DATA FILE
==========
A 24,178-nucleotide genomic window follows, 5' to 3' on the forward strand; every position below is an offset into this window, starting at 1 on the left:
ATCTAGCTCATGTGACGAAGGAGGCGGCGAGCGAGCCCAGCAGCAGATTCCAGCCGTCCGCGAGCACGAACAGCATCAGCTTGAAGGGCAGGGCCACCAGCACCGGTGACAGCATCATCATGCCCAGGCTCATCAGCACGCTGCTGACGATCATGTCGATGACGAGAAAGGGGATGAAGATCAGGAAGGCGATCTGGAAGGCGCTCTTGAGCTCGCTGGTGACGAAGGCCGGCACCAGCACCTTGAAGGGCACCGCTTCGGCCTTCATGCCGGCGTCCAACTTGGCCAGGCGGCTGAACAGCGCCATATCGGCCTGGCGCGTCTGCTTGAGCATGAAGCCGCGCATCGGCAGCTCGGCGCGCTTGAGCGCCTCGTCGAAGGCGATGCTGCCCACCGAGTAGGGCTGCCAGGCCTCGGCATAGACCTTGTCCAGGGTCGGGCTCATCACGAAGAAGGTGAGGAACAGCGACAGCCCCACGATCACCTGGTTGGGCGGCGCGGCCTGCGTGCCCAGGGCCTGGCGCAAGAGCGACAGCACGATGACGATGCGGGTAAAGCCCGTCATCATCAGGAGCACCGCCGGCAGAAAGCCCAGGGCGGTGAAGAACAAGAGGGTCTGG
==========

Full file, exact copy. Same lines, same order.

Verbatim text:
A 24,178-nucleotide genomic window follows, 5' to 3' on the forward strand; every position below is an offset into this window, starting at 1 on the left:
ATCTAGCTCATGTGACGAAGGAGGCGGCGAGCGAGCCCAGCAGCAGATTCCAGCCGTCCGCGAGCACGAACAGCATCAGCTTGAAGGGCAGGGCCACCAGCACCGGTGACAGCATCATCATGCCCAGGCTCATCAGCACGCTGCTGACGATCATGTCGATGACGAGAAAGGGGATGAAGATCAGGAAGGCGATCTGGAAGGCGCTCTTGAGCTCGCTGGTGACGAAGGCCGGCACCAGCACCTTGAAGGGCACCGCTTCGGCCTTCATGCCGGCGTCCAACTTGGCCAGGCGGCTGAACAGCGCCATATCGGCCTGGCGCGTCTGCTTGAGCATGAAGCCGCGCATCGGCAGCTCGGCGCGCTTGAGCGCCTCGTCGAAGGCGATGCTGCCCACCGAGTAGGGCTGCCAGGCCTCGGCATAGACCTTGTCCAGGGTCGGGCTCATCACGAAGAAGGTGAGGAACAGCGACAGCCCCACGATCACCTGGTTGGGCGGCGCGGCCTGCGTGCCCAGGGCCTGGCGCAAGAGCGACAGCACGATGACGATGCGGGTAAAGCCCGTCATCATCAGGAGCACCGCCGGCAGAAAGCCCAGGGCGGTGAAGAACAAGAGGGTCTGG